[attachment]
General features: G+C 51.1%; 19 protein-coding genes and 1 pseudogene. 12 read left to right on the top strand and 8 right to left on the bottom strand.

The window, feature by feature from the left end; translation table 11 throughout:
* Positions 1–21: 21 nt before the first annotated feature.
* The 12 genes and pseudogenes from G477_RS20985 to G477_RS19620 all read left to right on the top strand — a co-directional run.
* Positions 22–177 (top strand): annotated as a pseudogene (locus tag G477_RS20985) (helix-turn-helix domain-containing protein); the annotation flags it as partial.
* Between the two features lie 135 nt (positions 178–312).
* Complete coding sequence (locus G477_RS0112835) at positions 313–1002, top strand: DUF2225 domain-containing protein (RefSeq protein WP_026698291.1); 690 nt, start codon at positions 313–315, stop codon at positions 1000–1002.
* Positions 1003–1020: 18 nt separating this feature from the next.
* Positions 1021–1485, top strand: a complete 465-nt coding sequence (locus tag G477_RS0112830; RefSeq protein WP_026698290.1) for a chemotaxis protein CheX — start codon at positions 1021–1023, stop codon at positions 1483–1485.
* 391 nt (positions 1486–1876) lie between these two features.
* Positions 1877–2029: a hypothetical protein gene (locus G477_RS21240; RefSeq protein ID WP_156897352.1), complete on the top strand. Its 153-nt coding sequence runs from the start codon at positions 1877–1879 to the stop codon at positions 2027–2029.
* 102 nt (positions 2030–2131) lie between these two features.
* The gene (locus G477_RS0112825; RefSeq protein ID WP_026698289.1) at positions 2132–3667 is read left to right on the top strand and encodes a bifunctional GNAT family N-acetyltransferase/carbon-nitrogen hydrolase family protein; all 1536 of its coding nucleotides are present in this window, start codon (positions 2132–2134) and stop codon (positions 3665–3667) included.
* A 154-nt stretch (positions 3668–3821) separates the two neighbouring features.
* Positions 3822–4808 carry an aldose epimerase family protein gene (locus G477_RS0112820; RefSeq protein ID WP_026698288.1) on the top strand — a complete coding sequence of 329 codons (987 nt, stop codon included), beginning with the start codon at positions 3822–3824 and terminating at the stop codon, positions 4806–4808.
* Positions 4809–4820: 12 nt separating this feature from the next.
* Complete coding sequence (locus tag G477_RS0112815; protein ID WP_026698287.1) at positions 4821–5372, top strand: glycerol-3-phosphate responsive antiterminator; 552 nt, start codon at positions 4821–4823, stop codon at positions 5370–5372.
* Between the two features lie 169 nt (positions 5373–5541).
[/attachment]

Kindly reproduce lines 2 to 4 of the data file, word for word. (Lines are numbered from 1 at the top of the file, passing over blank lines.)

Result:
The window, feature by feature from the left end; translation table 11 throughout:
* Positions 1–21: 21 nt before the first annotated feature.
* The 12 genes and pseudogenes from G477_RS20985 to G477_RS19620 all read left to right on the top strand — a co-directional run.